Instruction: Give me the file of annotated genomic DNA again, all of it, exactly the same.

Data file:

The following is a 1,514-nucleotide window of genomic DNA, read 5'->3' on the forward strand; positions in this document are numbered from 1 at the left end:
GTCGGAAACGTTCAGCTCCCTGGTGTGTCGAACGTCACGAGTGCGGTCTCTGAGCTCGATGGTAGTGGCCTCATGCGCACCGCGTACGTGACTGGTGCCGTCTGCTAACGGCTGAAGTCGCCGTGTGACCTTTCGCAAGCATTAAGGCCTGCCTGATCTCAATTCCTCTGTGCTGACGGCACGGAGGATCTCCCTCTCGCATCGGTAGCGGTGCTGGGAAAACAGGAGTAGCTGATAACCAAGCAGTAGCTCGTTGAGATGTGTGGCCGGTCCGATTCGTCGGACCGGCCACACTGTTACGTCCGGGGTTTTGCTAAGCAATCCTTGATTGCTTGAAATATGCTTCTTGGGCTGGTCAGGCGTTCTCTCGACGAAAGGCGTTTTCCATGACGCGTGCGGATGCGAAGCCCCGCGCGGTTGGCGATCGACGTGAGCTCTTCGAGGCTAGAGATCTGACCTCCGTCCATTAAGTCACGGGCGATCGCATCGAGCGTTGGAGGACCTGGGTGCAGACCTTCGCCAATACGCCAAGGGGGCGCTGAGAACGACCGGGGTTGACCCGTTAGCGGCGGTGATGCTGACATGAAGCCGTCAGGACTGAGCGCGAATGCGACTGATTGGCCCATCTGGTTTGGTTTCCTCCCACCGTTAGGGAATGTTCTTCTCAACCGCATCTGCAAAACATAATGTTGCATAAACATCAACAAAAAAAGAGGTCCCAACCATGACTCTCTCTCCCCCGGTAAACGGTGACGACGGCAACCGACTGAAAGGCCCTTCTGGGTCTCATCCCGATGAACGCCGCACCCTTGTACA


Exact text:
The following is a 1,514-nucleotide window of genomic DNA, read 5'->3' on the forward strand; positions in this document are numbered from 1 at the left end:
GTCGGAAACGTTCAGCTCCCTGGTGTGTCGAACGTCACGAGTGCGGTCTCTGAGCTCGATGGTAGTGGCCTCATGCGCACCGCGTACGTGACTGGTGCCGTCTGCTAACGGCTGAAGTCGCCGTGTGACCTTTCGCAAGCATTAAGGCCTGCCTGATCTCAATTCCTCTGTGCTGACGGCACGGAGGATCTCCCTCTCGCATCGGTAGCGGTGCTGGGAAAACAGGAGTAGCTGATAACCAAGCAGTAGCTCGTTGAGATGTGTGGCCGGTCCGATTCGTCGGACCGGCCACACTGTTACGTCCGGGGTTTTGCTAAGCAATCCTTGATTGCTTGAAATATGCTTCTTGGGCTGGTCAGGCGTTCTCTCGACGAAAGGCGTTTTCCATGACGCGTGCGGATGCGAAGCCCCGCGCGGTTGGCGATCGACGTGAGCTCTTCGAGGCTAGAGATCTGACCTCCGTCCATTAAGTCACGGGCGATCGCATCGAGCGTTGGAGGACCTGGGTGCAGACCTTCGCCAATACGCCAAGGGGGCGCTGAGAACGACCGGGGTTGACCCGTTAGCGGCGGTGATGCTGACATGAAGCCGTCAGGACTGAGCGCGAATGCGACTGATTGGCCCATCTGGTTTGGTTTCCTCCCACCGTTAGGGAATGTTCTTCTCAACCGCATCTGCAAAACATAATGTTGCATAAACATCAACAAAAAAAGAGGTCCCAACCATGACTCTCTCTCCCCCGGTAAACGGTGACGACGGCAACCGACTGAAAGGCCCTTCTGGGTCTCATCCCGATGAACGCCGCACCCTTGTACA